Ubuntu, CentOS, and the SUSE Linux family of distributions are among the Linux virtual machines (VMs) that will be supported by the Windows Azure service, according to a blog announcement from Microsoft today.
The post, penned by Corporate VP of Server and Cloud Bill Laing. detailed the new services that Microsoft plans to unwrap in a webcast tomorrow at 1300 PDT. Among those features will be persistent virtual machines that can be Windows Server, Linux, SQL Server, or SharePoint instances.
These Linux distributions won't be the only open source software featured on Azure; according to Laing, the Windows Azure Web Sites service will enable "easy deployment of open source applications like WordPress, Joomla!, DotNetNuke, Umbraco, and Drupal to the cloud with a few clicks."
According to ZDNet's Mary Jo Foley, "[t]he new persistent VMs will allow users to run OpenSUSE 12.1, CentOS 6.2, Ubuntu 12.04 and SUSE Linux Enterprise Server [SLES] 11 SP."
For its part, SUSE is noting the release, but is also taking a business-as-usual approach to the face that Microsoft is deploying Linux on its cloud service.
"If you want to be in the public cloud space," explained SUSE Sr. Cloud Manager Peter Chadwick, "you need to offer users choice."
For Chadwick and his colleagues then, the fact that Microsoft went with Linux distributions was something that simply had to happen. And while SUSE is looking forward to getting more business through another public cloud channel like Azure, for them it's about the twentieth such public cloud offering--one of the many channels that comprises SUSE overall cloud strategy.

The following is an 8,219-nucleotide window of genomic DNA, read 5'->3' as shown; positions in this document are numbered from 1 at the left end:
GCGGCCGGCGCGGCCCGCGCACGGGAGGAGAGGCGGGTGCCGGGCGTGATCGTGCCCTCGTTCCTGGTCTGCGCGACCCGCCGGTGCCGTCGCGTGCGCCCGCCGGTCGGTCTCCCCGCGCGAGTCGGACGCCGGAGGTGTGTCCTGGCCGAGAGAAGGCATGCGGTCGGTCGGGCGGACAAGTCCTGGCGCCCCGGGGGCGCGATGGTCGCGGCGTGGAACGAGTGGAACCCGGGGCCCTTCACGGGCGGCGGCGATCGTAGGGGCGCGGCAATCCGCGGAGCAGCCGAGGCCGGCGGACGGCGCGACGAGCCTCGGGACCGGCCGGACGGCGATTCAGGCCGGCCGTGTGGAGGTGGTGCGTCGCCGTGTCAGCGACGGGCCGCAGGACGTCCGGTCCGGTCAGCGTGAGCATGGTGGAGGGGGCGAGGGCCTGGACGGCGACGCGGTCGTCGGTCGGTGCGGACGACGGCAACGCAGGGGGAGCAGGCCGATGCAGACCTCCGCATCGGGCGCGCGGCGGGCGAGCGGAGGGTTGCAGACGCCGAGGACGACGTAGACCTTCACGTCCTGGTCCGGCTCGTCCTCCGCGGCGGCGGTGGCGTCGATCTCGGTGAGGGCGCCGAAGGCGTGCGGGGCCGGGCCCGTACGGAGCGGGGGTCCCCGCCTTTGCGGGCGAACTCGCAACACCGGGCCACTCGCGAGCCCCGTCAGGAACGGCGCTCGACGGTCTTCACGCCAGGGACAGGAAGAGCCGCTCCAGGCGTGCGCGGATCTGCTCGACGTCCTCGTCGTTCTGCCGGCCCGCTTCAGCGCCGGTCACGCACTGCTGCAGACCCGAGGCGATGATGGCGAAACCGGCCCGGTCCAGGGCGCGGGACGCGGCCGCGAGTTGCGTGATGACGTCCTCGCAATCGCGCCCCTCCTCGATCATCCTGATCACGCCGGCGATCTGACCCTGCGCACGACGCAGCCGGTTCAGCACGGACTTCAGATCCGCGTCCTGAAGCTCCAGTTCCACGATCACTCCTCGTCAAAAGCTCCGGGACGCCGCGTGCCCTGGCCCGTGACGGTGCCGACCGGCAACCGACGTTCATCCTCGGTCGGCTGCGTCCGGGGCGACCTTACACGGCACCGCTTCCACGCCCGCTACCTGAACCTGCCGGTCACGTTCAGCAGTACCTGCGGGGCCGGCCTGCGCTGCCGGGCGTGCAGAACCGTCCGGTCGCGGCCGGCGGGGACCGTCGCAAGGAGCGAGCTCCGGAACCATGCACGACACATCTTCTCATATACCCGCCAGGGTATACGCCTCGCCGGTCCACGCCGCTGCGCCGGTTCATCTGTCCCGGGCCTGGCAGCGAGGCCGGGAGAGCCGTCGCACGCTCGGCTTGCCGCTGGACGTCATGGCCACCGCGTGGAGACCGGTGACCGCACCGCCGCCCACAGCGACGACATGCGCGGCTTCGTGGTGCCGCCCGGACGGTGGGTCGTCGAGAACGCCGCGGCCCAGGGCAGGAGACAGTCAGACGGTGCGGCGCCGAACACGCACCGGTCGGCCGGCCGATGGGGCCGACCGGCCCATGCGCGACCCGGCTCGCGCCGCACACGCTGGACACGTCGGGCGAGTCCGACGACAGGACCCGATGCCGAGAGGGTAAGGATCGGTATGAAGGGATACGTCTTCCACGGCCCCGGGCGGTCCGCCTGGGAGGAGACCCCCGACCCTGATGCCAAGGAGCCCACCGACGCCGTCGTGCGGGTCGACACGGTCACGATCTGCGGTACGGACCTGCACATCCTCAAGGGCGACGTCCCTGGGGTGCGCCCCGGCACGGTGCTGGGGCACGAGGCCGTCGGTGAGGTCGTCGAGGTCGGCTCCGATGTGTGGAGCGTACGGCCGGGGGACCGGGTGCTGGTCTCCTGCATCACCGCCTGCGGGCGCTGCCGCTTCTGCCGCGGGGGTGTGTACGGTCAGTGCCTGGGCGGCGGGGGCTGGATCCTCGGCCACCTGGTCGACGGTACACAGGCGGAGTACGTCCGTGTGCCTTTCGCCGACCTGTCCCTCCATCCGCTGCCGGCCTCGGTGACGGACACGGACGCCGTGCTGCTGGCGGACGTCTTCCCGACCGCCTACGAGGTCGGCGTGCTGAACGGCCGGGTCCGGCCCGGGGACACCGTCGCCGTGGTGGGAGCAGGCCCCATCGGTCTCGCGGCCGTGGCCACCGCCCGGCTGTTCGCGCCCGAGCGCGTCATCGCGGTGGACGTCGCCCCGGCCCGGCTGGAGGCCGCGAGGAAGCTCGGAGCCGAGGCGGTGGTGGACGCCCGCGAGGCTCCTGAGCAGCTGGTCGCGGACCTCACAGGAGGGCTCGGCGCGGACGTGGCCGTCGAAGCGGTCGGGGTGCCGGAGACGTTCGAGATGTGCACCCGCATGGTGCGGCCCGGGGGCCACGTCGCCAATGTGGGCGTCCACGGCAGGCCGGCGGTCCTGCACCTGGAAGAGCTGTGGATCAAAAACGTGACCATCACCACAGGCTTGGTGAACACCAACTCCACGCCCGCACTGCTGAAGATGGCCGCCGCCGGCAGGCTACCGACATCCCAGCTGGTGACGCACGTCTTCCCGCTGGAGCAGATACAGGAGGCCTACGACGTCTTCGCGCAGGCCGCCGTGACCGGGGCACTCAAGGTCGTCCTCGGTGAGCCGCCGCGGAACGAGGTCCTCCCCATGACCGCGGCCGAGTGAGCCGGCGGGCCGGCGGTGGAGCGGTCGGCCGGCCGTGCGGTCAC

It won't be just hosting SLES and openSUSE, either, said Doug Jarvis, Marketing Manager of SUSE's Cloud Solutions. SUSE Studio users will be able to put together SLES servers within Studio and deploy them right in an Azure account with just a few clicks.
There has been no word from Canonical on how far they will be participating in the Azure platform, so for not SUSE is the only commercial enterprise Linux vendor getting out with their message. CentOS' presence is notable is only because it could preclude Red Hat's presence on Azure, though this is pure speculation on my part.
It's not the end of the world that Red Hat won't be on Azure, if this is indeed the case. (And I think it unlikely they will be on the just-announced Oracle Cloud, either.) There are lots of other public cloud channels out there.
What's interesting to me is that public clouds are simply starting to differentiate themselves like any hardware vendor in terms of what operating systems they support. The good news for Linux, of course, is that the free software operating system dominates platform-as-a-service and infrastructure-as-a-service channels, with far more presence than it has on actual servers.
Cloud computing isn't for everyone, of course, but to see Linux so pervasive on so many public cloud services is a pretty nice thing to see. With maybe more than a little irony that Azure will be offering Linux, too.
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